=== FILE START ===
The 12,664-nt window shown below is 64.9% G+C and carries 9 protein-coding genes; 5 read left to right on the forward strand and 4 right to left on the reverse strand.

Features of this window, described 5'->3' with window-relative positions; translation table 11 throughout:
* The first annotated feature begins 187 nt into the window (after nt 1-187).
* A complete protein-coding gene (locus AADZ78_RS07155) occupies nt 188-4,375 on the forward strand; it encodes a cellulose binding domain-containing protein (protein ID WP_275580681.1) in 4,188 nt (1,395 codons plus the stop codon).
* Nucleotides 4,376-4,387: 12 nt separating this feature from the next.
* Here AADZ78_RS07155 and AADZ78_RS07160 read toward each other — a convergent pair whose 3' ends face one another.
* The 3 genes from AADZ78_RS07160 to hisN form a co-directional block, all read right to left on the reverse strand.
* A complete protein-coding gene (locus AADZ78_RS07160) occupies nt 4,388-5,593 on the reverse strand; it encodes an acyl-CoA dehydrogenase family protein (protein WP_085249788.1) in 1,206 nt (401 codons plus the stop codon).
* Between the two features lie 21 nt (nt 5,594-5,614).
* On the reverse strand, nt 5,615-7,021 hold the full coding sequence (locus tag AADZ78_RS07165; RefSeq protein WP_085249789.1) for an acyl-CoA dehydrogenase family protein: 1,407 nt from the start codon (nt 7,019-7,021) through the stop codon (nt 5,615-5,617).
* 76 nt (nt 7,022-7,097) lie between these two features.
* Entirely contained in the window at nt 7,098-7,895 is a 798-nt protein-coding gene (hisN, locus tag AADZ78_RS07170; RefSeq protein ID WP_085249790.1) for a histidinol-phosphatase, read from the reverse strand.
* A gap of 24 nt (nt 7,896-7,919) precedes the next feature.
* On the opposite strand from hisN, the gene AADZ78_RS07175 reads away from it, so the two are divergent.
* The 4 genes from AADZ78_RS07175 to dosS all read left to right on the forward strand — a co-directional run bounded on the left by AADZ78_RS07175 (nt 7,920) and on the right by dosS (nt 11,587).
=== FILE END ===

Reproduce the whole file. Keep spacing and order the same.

The 12,664-nt window shown below is 64.9% G+C and carries 9 protein-coding genes; 5 read left to right on the forward strand and 4 right to left on the reverse strand.

Features of this window, described 5'->3' with window-relative positions; translation table 11 throughout:
* The first annotated feature begins 187 nt into the window (after nt 1-187).
* A complete protein-coding gene (locus AADZ78_RS07155) occupies nt 188-4,375 on the forward strand; it encodes a cellulose binding domain-containing protein (protein ID WP_275580681.1) in 4,188 nt (1,395 codons plus the stop codon).
* Nucleotides 4,376-4,387: 12 nt separating this feature from the next.
* Here AADZ78_RS07155 and AADZ78_RS07160 read toward each other — a convergent pair whose 3' ends face one another.
* The 3 genes from AADZ78_RS07160 to hisN form a co-directional block, all read right to left on the reverse strand.
* A complete protein-coding gene (locus AADZ78_RS07160) occupies nt 4,388-5,593 on the reverse strand; it encodes an acyl-CoA dehydrogenase family protein (protein WP_085249788.1) in 1,206 nt (401 codons plus the stop codon).
* Between the two features lie 21 nt (nt 5,594-5,614).
* On the reverse strand, nt 5,615-7,021 hold the full coding sequence (locus tag AADZ78_RS07165; RefSeq protein WP_085249789.1) for an acyl-CoA dehydrogenase family protein: 1,407 nt from the start codon (nt 7,019-7,021) through the stop codon (nt 5,615-5,617).
* 76 nt (nt 7,022-7,097) lie between these two features.
* Entirely contained in the window at nt 7,098-7,895 is a 798-nt protein-coding gene (hisN, locus tag AADZ78_RS07170; RefSeq protein ID WP_085249790.1) for a histidinol-phosphatase, read from the reverse strand.
* A gap of 24 nt (nt 7,896-7,919) precedes the next feature.
* On the opposite strand from hisN, the gene AADZ78_RS07175 reads away from it, so the two are divergent.
* The 4 genes from AADZ78_RS07175 to dosS all read left to right on the forward strand — a co-directional run bounded on the left by AADZ78_RS07175 (nt 7,920) and on the right by dosS (nt 11,587).